Starting tomorrow, you'll see an alert box when you open a 32-bit app in MacOS 10.13.4. The one-time-per-app warning is designed to encourage users -- and developers -- to update their apps before Apple's full transition to 64-bit. It's not clear when the complete switch will happen, but when it does, all support for the legacy architecture will cease and apps that haven't been updated will stop working.
The company has already completed the transition with iOS, but doing the same on desktop is likely to be more complicated, simply because it's been around a lot longer. As Apple says, the change is long overdue. Plus, while there is a dedicated MacOS App Store, many apps come from other channels, so there is certainly the possibility of data loss if developers don't update their apps to 64-bit versions. Apple has released a support document to address these concerns.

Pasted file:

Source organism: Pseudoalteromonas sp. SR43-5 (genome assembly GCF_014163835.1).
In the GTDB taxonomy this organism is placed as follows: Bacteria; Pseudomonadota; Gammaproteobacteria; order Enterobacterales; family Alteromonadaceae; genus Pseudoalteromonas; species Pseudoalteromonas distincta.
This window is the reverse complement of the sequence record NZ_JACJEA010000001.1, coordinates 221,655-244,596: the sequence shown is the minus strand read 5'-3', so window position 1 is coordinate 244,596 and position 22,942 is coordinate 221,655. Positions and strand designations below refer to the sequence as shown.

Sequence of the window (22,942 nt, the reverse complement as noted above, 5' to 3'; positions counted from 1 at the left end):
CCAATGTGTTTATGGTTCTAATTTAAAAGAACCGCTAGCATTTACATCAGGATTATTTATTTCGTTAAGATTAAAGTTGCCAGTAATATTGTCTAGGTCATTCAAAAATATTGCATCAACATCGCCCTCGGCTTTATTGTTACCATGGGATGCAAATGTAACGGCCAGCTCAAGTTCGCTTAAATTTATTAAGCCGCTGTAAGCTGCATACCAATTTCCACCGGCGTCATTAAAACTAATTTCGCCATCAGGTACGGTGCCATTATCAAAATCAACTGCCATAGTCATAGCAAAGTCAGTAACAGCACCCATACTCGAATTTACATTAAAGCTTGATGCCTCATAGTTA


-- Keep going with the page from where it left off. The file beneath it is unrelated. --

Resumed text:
As well as receiving the alert, users can check for 64-bit compatibility through the system report feature. From the Apple menu, choose About This Mac, then click the System Report button. Scroll down to Software, then select Applications. When you select an individual application you'll see a field called '64-bit (Intel)'. If it's marked 'yes', you're golden. If 'no', then you'll need to update the app. If an update isn't available, Apple recommends contacting the developers directly.